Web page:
Fernandes JL, Sampaio EF, Verissimo M, Pereira FB, da Silva JA, de Figueiredo GS, Kalaf JM, Coelho OR: Heart and liver T2 assessment for iron overload using different software programs. Eur Radiol. 2011, 21: 2503-10. 10.1007/s00330-011-2208-1.
He T, Gatehouse PD, Smith GC, Mohiaddin RH, Pennell DJ, Firmin DN: Myocardial T2* measurements in iron-overloaded thalassemia: an in vivo study to investigate optimal methods of quantification. Magn Reson Med. 2008, 60: 1082-9. 10.1002/mrm.21744.
Hankins JS, McCarville MB, Loeffler RB, Smeltzer MP, Onciu M, Hoffer FA, Li CS, Wang WC, Ware RE, Hillenbrand CM: R2* magnetic resonance imaging of the liver in patients with iron overload. Blood. 2009, 113: 4853-5. 10.1182/blood-2008-12-191643.
Anderson LJ, Holden S, Davis B, Prescott E, Charrier CC, Bunce NH, Firmin DN, Wonke B, Porter J, Walker JM, Pennell DJ: Cardiovascular T2-star (T2*) magnetic resonance for the early diagnosis of myocardial iron overload. Eur Heart J. 2001, 22: 2171-9. 10.1053/euhj.2001.2822.
Latin American multicenter cardiovascular magnetic resonance reference study.http://clinicaltrials.gov/ct2/show/record/NCT01030549,
Junqueira FP, Macedo R, Coutinho AC, Loureiro R, De Pontes PV, Domingues RC, Gasparetto EL: Myocardial delayed enhancement in patients with pulmonary hypertension and right ventricular failure: evaluation by cardiac MRI. Br J Radiol. 2009, 82: 821-6. 10.1259/bjr/28241773.
Covitz W, Espeland M, Gallagher D, Hellenbrand W, Leff S, Talner N: The heart in sickle cell anemia. The cooperative study of sickle cell disease (CSSCD). Chest. 1995, 108: 1214-9. 10.1378/chest.108.5.1214.
Simmons BE, Santhanam V, Castaner A, Rao KR, Sachdev N, Cooper R: Sickle cell heart disease. Two-dimensional echo and doppler ultrasonographic findings in the hearts of adult patients with sickle cell anemia. Arch Intern Med. 1988, 148: 1526-8. 10.1001/archinte.1988.00380070044011.
Gerry JL, Bulkley BH, Hutchins GM: Clinicopathologic analysis of cardiac dysfunction in 52 patients with sickle cell anemia. Am J Cardiol. 1978, 42: 211-6. 10.1016/0002-9149(78)90902-5.
LEWIS HP: Cardiac involvement in hemochromatosis. Am J Med Sci. 1954, 227: 544-58. 10.1097/00000441-195405000-00009.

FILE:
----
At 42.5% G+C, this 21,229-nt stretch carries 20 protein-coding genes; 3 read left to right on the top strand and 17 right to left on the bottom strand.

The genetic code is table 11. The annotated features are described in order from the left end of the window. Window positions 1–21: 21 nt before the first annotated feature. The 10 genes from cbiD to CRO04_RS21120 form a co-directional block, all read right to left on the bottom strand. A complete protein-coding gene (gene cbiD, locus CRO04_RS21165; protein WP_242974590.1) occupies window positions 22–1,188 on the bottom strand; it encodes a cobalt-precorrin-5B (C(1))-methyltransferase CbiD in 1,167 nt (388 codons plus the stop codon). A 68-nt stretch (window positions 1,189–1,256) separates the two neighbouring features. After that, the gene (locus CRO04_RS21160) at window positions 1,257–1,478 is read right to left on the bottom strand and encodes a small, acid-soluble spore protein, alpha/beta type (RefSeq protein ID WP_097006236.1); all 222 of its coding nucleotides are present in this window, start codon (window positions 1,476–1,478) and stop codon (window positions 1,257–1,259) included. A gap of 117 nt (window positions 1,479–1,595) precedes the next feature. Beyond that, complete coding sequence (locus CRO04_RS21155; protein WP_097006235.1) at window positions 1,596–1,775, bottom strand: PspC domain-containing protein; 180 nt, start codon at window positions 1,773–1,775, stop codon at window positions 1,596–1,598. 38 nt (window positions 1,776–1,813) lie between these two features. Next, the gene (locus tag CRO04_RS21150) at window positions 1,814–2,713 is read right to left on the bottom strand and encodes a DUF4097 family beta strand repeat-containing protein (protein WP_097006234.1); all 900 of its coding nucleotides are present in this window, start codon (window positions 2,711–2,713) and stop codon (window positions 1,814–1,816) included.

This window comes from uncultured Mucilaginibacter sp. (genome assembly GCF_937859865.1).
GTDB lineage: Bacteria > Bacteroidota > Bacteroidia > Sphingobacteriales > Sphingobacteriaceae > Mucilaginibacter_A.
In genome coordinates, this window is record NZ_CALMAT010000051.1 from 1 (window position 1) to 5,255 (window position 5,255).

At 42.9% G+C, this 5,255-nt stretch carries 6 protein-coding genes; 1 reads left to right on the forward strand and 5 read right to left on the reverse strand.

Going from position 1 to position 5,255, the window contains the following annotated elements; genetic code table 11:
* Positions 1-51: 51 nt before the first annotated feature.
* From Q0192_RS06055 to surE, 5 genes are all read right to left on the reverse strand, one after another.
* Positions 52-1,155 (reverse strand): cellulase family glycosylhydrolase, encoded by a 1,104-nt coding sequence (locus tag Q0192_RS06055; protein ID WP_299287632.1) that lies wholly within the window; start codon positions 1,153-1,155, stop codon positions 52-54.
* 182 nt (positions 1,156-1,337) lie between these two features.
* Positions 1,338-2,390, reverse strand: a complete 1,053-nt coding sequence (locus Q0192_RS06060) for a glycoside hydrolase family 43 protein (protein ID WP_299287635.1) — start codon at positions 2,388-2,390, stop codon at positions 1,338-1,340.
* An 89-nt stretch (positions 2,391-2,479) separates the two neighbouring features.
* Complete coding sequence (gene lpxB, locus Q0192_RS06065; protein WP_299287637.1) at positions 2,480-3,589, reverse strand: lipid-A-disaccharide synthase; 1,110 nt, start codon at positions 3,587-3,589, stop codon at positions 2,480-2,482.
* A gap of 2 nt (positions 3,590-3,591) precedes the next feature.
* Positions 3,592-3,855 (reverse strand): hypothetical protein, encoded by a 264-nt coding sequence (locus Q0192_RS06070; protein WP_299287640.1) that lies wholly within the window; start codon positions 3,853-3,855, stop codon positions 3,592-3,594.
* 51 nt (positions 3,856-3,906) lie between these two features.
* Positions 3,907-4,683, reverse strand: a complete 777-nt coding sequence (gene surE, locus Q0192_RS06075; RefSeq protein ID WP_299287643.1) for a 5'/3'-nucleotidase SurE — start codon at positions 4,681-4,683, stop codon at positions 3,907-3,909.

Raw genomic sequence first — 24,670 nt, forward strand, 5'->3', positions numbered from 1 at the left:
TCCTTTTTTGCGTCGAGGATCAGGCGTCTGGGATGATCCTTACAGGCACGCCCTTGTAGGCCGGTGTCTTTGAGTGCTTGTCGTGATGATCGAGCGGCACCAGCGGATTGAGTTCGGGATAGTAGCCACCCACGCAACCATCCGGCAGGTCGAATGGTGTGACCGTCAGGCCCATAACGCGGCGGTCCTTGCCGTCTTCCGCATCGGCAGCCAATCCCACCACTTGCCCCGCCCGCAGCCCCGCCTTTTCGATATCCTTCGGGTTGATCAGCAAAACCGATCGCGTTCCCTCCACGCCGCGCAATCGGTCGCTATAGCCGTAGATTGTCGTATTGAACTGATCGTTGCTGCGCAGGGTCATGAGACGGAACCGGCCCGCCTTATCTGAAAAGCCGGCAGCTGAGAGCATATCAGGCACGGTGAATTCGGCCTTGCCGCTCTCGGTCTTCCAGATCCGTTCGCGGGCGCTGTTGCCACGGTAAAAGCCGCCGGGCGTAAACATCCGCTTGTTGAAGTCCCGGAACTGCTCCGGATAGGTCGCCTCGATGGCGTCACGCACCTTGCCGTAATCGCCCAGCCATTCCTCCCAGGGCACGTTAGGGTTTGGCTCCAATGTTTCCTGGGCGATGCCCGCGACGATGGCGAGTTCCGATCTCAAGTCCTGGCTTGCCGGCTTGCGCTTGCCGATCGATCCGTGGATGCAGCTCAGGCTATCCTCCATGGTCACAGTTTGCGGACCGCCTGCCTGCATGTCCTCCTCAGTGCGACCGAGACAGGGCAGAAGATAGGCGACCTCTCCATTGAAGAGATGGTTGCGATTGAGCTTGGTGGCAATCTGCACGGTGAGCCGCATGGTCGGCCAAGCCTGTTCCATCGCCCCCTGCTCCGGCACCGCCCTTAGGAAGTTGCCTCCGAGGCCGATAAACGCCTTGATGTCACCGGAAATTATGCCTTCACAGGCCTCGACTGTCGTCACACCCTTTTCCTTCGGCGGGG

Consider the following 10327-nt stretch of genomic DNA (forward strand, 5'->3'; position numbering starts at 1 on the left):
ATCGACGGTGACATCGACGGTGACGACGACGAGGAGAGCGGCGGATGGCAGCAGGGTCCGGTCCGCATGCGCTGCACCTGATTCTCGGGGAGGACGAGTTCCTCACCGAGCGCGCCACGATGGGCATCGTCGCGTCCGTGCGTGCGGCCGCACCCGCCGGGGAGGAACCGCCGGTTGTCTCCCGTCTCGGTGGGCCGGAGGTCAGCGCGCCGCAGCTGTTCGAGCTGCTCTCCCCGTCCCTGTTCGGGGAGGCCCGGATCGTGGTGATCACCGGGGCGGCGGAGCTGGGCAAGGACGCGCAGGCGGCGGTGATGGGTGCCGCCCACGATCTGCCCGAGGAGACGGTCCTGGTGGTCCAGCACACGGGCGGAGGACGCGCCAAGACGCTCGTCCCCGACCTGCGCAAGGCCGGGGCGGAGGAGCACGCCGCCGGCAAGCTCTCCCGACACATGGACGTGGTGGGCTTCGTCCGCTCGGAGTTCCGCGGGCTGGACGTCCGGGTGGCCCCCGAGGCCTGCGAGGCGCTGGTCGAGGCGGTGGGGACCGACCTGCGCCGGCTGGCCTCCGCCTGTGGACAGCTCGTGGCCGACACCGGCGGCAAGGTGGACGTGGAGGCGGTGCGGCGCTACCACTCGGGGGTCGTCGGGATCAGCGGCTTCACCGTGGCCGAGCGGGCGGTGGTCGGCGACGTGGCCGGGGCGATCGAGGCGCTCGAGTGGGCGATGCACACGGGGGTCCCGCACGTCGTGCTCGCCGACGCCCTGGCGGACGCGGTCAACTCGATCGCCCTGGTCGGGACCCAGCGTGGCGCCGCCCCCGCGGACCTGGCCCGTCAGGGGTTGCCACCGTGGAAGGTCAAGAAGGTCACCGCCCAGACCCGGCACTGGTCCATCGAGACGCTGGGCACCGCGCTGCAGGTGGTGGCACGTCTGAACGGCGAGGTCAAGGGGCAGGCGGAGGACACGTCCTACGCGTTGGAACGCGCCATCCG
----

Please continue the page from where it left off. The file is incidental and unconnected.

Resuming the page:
Borgna-Pignatti C, Rugolotto S, De Stefano P, Piga A, Di Gregorio F, Gamberini MR, Sabato V, Melevendi C, Cappellini MD, Verlato G: Survival and disease complications in thalassemia major. Ann N Y Acad Sci. 1998, 850: 227-31. 10.1111/j.1749-6632.1998.tb10479.x.
Brittenham GM: The red cell cycle. Iron metabolism in health and disease. Edited by: Bruck J, Halliday J, Pippard M, Powell L. 1994, Philadelphia: WB Saunders, 31-62.
Wood JC, Tyszka JM, Carson S, Nelson MD, Coates TD: Myocardial iron loading in transfusion-dependent thalassemia and sickle cell disease. Blood. 2004, 103: 1934-6. 10.1182/blood-2003-06-1919.
We are indebted to the generosity of the Center of Studies and Hematologists of Hemorio and the patients and families, without whose help we would have been unable to perform this important study. We would like to thank all Avanto technicians and residents for assistance in patient scanning.
FPJ and JLF have received speakers’ honoraria from Novartis and performed advisory board work for Novartis.
FPJ and JLF participated equally in the study design, data acquisition, and drafting of the manuscript; GMC, CMAOL, MU, DBPL, CASC, CLCL, and VLRP drafted the manuscript; SRS acquired data; TTAK performed the statistical analysis; EM conceived and co-designed the study, and is responsible for the final manuscript. All authors read and approved the final manuscript.
Authors’ original submitted files for images
Below are the links to the authors’ original submitted files for images.
Rights and permissions
This article is published under license to BioMed Central Ltd. This is an Open Access article distributed under the terms of the Creative Commons Attribution License (http://creativecommons.org/licenses/by/2.0), which permits unrestricted use, distribution, and reproduction in any medium, provided the original work is properly cited.
About this article
Cite this article
Junqueira, F.P., Fernandes, J.L., Cunha, G.M. et al. Right and left ventricular function and myocardial scarring in adult patients with sickle cell disease: a comprehensive magnetic resonance assessment of hepatic and myocardial iron overload. J Cardiovasc Magn Reson 15, 83 (2013). https://doi.org/10.1186/1532-429X-15-83
- Cardiovascular Magnetic Resonance
- Sickle Cell Disease
- Right Ventricle
- Late Gadolinium Enhancement
- Liver Iron Concentration